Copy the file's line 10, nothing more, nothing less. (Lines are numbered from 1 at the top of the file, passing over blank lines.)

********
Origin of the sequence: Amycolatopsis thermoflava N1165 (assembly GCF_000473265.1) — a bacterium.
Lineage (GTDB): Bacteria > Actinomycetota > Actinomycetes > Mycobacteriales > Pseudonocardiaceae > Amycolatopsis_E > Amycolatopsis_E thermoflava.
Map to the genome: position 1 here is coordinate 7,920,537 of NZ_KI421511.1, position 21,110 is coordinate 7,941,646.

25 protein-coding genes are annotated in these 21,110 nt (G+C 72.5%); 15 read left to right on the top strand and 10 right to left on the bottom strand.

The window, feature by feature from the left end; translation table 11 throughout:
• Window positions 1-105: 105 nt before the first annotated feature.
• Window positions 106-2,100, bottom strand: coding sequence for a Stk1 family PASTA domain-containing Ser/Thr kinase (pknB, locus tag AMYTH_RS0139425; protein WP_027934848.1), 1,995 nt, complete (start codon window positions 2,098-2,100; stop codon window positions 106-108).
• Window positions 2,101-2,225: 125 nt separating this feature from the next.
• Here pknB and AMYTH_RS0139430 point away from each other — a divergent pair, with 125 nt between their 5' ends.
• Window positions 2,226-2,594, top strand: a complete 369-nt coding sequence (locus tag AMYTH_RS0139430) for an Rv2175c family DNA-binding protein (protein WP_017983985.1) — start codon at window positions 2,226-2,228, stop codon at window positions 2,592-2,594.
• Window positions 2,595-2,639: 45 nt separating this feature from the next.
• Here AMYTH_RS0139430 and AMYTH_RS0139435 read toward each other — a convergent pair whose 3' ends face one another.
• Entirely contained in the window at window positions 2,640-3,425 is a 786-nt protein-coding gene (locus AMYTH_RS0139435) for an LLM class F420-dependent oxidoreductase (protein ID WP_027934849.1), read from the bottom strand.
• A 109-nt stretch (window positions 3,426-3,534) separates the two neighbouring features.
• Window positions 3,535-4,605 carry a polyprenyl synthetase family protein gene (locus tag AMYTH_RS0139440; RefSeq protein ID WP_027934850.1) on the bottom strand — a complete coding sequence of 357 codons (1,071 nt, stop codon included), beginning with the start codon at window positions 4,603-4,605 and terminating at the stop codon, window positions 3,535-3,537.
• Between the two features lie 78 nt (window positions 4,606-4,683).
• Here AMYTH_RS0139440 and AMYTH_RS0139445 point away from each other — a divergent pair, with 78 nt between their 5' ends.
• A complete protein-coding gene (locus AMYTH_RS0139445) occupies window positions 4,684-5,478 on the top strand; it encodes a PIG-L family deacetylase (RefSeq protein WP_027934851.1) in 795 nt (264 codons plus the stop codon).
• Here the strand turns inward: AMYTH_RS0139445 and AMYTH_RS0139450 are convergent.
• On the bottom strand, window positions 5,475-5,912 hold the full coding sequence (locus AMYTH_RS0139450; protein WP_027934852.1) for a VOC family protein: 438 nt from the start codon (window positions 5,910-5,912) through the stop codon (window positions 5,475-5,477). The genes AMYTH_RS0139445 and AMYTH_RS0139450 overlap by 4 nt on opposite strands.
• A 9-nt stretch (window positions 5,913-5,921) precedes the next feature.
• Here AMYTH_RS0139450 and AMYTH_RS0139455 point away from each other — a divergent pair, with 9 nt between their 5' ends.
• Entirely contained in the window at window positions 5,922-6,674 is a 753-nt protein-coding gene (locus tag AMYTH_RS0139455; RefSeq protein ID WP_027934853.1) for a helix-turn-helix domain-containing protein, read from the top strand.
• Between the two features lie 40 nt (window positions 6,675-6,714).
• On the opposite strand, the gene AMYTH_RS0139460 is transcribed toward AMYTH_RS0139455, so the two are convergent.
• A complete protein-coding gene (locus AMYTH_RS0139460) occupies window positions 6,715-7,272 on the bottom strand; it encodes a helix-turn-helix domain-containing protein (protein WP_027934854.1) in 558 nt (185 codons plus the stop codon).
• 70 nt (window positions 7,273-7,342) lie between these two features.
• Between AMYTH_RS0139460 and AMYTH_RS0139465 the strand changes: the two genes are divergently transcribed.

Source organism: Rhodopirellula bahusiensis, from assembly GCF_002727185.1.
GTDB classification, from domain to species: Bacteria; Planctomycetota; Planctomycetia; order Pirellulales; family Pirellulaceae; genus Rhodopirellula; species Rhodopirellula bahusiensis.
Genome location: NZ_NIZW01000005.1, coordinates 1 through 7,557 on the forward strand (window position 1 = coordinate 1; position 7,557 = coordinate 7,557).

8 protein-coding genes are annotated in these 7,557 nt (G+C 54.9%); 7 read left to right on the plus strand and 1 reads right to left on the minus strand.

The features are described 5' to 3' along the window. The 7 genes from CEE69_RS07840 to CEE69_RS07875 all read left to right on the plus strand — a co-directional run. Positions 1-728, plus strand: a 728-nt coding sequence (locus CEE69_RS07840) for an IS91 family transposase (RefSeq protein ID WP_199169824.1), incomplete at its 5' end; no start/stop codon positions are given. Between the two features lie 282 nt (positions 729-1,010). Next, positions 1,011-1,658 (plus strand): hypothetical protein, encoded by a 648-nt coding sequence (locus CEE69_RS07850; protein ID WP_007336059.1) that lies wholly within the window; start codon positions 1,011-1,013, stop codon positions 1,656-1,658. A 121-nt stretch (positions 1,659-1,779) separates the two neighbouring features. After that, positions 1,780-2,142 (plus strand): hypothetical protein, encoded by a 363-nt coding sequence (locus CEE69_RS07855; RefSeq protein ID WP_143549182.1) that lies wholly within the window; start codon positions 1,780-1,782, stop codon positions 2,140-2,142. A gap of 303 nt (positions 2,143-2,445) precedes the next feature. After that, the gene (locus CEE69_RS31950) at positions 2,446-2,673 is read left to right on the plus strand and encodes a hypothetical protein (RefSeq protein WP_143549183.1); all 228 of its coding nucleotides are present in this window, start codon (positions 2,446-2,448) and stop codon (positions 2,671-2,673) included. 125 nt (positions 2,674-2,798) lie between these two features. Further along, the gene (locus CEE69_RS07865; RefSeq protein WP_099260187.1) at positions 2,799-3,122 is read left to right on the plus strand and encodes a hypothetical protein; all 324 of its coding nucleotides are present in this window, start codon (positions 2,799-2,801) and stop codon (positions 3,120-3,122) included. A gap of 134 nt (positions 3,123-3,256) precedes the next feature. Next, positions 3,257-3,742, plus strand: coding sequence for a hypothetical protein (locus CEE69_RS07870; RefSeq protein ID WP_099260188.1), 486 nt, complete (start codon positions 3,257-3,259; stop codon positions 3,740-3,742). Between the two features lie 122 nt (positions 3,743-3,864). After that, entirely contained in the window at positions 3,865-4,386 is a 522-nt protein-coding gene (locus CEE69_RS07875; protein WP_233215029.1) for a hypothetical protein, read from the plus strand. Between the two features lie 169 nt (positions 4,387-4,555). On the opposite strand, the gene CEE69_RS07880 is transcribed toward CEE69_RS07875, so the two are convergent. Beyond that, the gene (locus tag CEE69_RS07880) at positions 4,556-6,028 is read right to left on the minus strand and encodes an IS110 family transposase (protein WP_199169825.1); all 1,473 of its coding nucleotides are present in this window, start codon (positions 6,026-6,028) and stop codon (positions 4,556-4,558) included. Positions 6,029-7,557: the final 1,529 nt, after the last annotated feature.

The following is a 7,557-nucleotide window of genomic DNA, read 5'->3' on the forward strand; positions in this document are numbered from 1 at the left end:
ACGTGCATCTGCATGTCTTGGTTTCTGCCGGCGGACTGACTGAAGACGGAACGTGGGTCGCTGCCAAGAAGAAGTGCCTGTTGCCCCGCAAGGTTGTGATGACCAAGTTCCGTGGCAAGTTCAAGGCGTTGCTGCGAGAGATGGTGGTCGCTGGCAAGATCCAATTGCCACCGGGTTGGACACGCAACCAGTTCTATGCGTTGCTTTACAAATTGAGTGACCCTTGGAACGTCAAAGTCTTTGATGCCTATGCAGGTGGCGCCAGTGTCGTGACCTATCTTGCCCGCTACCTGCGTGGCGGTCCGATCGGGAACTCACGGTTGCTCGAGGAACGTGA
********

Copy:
• Window positions 2,226-2,594, top strand: a complete 369-nt coding sequence (locus tag AMYTH_RS0139430) for an Rv2175c family DNA-binding protein (protein WP_017983985.1) — start codon at window positions 2,226-2,228, stop codon at window positions 2,592-2,594.